Here’s what you should know about Ingenhousz:
He’s from the Netherlands.
According to Biography.com, Ingenhousz was born on Dec. 8, 1730, in Breda, Staats-Brabant (part of the Dutch Republic).
He began studying medicine when he was 16 years old.
At age 16, Ingenhousz took an interest in medicine and began studying at the University of Leuven. In 1753, when he was 23 years old, he earned his medical doctorate.
He was particularly intrigued by inoculation against smallpox.
Inoculations were essentially a precursor to the modern-day vaccinations doctors use today.
During Ingenhousz’s time, doctors injected an active smallpox pustule into patients to prevent them from contracting smallpox.
These inoculations “consisted of pricking the skin with a needle that had been dipped into the pus of an infected person’s wound – not a very pleasant-sounding business,” according to the Google doodle blog.
Ingenhousz learned the craft himself and traveled through Europe to immunize hundreds of villagers at risk for smallpox.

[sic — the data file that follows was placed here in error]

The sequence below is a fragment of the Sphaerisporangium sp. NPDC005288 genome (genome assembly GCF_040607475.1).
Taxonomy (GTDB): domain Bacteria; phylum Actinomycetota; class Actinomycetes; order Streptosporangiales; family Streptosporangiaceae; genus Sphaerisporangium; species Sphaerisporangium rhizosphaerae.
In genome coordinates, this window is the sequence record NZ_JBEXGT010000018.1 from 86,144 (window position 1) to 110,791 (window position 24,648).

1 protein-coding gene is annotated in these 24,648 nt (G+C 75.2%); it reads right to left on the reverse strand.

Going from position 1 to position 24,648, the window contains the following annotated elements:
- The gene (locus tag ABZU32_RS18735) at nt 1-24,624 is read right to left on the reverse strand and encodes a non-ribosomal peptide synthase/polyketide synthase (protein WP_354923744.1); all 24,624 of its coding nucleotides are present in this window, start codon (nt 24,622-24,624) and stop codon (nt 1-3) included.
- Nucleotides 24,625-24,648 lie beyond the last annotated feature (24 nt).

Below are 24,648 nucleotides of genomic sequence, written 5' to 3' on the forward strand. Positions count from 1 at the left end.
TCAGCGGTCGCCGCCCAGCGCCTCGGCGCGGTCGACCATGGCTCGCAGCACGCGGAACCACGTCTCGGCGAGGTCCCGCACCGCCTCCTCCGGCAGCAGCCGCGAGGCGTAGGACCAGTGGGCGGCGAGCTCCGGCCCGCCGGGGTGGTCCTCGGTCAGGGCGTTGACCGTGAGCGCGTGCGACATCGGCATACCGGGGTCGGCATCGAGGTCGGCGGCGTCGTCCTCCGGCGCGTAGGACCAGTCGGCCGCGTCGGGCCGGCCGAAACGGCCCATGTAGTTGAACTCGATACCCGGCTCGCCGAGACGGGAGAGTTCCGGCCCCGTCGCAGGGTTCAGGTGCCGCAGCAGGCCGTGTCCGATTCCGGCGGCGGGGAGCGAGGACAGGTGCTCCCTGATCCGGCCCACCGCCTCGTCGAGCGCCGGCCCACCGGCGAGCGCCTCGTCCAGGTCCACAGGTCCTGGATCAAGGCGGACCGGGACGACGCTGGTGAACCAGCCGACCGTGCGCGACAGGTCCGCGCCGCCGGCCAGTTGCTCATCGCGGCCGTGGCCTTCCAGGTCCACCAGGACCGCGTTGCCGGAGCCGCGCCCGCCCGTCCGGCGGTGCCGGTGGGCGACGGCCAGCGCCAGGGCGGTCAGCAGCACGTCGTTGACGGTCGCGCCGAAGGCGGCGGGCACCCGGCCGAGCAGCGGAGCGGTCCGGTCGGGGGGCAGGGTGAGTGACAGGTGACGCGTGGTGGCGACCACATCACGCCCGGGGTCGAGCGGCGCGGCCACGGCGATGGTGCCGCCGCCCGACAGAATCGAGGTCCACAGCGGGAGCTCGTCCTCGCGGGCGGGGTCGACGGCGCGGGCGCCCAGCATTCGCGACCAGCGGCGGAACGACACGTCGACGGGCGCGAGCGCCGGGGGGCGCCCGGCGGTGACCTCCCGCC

He became Empress Maria Theresa of Austria’s personal doctor.
When the empress heard of Ingenhousz’s expert work with smallpox inoculations, she asked him to treat her and the rest of the Habsburg family.
Ingenhousz eventually became the family doctor.
His work on photosynthesis was groundbreaking.
Though scientists had already discovered that plants produced and absorbed gases, Ingenhousz was the first to notice that oxygen was produced by leaves in sunlight and carbon dioxide was produced in darkness.
He discovered this in the same lab as his colleague Joseph Priestly, the scientist who discovered oxygen.
Ingenhousz placed plants underwater in a clear container and observed that the bottoms or undersides of the leaves made bubbles in sunlight.
But when the plants were placed in the dark, the bubbles stopped forming.
He also noticed gas was produced on the leaves and other green parts of the plant.
Ingenhousz collected the gas and ran a series of tests. He later discovered it to be oxygen because candles would burn when they were exposed to it.
The Dutch scientist published his findings in 1779 and went on to influence plant research for centuries to follow.
Ingenhousz died at age 68.
The scientist died on Sept. 7, 1799, in Great Britain, soon after he made significant contributions to the study of electricity, thermal conduction and particle motion.
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